Knowing God in Dementia

What Happens to Faith When You Can No Longer Remember?

Authors

  • Patricia S. Williams University of Aberdeen

DOI:

https://doi.org/10.1558/hscc.v4i2.30960

Keywords:

Body of Christ, chaplain, dementia, dependence, faith, grace, image of God, memory, personhood, relationship

Abstract

Advanced dementia raises profound questions for what it means to be a person of faith. This article reflects on challenges which it brings, particularly to evangelical Christian faith, including the nature of personhood, cognitive assent to propositional truth and responsive relationship with God. The author concludes that relationality in the body of Christ is a significant key to understanding. Drawing on the writing of theologians, practitioners and Christian scriptures, the article argues that it is consistent with biblical theology, and affirmed by the experience described by those with dementia, that ‘knowing God’ is a relationship available for all, including those with memory loss. Whilst reflecting on the issue of dementia from the perspective of a particular faith tradition, it raises concerns which are relevant to a wide range of mental health disorders and other faith traditions.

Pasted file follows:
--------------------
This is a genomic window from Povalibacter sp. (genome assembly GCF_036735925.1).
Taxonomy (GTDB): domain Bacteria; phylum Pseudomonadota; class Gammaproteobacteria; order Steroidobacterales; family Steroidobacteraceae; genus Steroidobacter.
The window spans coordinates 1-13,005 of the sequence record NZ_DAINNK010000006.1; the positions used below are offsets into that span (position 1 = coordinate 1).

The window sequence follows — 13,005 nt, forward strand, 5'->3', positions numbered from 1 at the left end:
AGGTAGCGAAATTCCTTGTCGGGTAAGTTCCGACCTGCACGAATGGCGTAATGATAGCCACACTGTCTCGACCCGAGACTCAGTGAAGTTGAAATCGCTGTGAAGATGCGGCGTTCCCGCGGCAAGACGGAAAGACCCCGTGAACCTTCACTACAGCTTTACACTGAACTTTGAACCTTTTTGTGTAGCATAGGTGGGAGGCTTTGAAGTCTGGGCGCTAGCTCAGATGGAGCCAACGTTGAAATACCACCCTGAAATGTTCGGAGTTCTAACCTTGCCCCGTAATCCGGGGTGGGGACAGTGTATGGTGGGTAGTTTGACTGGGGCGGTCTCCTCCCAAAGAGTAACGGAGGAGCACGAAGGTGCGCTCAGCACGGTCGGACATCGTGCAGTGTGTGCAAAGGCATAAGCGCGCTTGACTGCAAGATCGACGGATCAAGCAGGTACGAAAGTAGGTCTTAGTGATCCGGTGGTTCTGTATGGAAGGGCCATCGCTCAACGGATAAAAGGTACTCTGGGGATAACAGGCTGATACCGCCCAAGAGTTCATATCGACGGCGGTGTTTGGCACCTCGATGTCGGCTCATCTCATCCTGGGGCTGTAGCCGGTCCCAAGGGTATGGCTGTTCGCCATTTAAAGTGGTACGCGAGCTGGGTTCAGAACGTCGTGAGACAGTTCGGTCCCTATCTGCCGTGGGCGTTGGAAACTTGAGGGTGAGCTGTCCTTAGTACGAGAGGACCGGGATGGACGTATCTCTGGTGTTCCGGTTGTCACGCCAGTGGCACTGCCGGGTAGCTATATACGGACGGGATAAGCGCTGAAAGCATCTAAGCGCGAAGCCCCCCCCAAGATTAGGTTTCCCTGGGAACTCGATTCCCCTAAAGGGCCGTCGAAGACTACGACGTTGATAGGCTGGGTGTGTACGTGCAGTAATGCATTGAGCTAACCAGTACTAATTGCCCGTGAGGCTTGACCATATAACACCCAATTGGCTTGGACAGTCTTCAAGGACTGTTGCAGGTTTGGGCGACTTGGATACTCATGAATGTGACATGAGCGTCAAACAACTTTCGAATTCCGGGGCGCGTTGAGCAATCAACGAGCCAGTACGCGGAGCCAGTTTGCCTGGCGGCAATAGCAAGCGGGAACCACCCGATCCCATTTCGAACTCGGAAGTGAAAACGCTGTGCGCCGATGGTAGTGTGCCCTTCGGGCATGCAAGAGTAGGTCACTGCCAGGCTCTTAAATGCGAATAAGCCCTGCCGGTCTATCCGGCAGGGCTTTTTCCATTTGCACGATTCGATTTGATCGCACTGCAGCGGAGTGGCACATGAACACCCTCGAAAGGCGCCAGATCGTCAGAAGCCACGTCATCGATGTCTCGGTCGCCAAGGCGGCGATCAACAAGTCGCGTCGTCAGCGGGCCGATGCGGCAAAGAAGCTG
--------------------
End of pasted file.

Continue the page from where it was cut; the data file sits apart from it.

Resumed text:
Author Biography

Patricia S. Williams, University of Aberdeen

Patricia Williams is at the University of Aberdeen completing her PhD research in practical theology – faith and dementia. Previously she has worked with a Christian charity as creative developer of Bible resources. She has written and published faith materials for those with dementia and has worked in a volunteer chaplaincy role with people with advanced dementia.

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Published

2016-12-15

How to Cite

Williams, P. (2016). Knowing God in Dementia: What Happens to Faith When You Can No Longer Remember?. Health and Social Care Chaplaincy, 4(2), 142-157. https://doi.org/10.1558/hscc.v4i2.30960

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Section

Articles